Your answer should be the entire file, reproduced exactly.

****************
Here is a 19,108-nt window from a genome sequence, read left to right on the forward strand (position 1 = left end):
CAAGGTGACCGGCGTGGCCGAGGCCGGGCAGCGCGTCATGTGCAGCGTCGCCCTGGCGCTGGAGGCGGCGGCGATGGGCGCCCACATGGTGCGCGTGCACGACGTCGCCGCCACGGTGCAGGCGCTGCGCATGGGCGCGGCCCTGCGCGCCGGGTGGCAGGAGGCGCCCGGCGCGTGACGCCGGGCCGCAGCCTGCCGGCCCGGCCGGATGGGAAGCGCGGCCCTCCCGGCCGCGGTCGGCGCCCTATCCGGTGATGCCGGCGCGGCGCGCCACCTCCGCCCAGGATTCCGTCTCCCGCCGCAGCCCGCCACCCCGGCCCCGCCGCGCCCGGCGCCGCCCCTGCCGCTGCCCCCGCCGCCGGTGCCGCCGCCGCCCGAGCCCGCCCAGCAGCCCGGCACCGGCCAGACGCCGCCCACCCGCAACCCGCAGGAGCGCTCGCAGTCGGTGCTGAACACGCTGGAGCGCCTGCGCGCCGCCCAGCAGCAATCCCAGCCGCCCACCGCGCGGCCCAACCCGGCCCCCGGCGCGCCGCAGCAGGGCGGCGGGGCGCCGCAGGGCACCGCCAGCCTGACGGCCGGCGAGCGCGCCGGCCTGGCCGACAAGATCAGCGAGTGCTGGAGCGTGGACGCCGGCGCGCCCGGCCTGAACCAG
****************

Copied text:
Here is a 19,108-nt window from a genome sequence, read left to right on the forward strand (position 1 = left end):
CAAGGTGACCGGCGTGGCCGAGGCCGGGCAGCGCGTCATGTGCAGCGTCGCCCTGGCGCTGGAGGCGGCGGCGATGGGCGCCCACATGGTGCGCGTGCACGACGTCGCCGCCACGGTGCAGGCGCTGCGCATGGGCGCGGCCCTGCGCGCCGGGTGGCAGGAGGCGCCCGGCGCGTGACGCCGGGCCGCAGCCTGCCGGCCCGGCCGGATGGGAAGCGCGGCCCTCCCGGCCGCGGTCGGCGCCCTATCCGGTGATGCCGGCGCGGCGCGCCACCTCCGCCCAGGATTCCGTCTCCCGCCGCAGCCCGCCACCCCGGCCCCGCCGCGCCCGGCGCCGCCCCTGCCGCTGCCCCCGCCGCCGGTGCCGCCGCCGCCCGAGCCCGCCCAGCAGCCCGGCACCGGCCAGACGCCGCCCACCCGCAACCCGCAGGAGCGCTCGCAGTCGGTGCTGAACACGCTGGAGCGCCTGCGCGCCGCCCAGCAGCAATCCCAGCCGCCCACCGCGCGGCCCAACCCGGCCCCCGGCGCGCCGCAGCAGGGCGGCGGGGCGCCGCAGGGCACCGCCAGCCTGACGGCCGGCGAGCGCGCCGGCCTGGCCGACAAGATCAGCGAGTGCTGGAGCGTGGACGCCGGCGCGCCCGGCCTGAACCAG